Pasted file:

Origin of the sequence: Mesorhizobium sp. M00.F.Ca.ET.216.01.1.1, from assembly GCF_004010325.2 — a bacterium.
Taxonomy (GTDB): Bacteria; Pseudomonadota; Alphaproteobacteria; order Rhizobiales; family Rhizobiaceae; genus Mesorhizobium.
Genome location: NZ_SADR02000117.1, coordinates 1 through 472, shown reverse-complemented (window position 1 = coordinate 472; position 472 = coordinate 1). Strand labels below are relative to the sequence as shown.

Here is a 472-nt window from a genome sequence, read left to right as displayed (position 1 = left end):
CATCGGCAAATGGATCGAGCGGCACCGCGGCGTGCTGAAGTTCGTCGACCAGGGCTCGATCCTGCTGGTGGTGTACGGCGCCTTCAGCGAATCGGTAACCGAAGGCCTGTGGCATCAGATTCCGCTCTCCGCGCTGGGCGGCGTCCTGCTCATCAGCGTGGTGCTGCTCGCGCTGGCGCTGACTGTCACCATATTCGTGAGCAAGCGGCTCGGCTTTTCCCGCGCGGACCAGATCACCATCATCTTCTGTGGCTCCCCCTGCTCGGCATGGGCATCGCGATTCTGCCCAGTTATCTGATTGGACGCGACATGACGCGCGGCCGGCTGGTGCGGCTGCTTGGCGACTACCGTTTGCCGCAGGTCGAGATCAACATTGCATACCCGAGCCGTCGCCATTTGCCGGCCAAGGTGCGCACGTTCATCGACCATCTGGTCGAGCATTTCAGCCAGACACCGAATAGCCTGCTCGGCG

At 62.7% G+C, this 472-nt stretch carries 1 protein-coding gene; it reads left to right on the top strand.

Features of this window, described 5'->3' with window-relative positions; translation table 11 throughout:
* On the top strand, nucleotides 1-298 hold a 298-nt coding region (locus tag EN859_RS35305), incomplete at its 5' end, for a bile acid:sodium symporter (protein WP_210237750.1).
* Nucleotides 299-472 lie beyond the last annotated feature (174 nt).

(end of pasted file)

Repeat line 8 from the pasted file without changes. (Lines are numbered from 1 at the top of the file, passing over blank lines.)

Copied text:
* On the top strand, nucleotides 1-298 hold a 298-nt coding region (locus tag EN859_RS35305), incomplete at its 5' end, for a bile acid:sodium symporter (protein WP_210237750.1).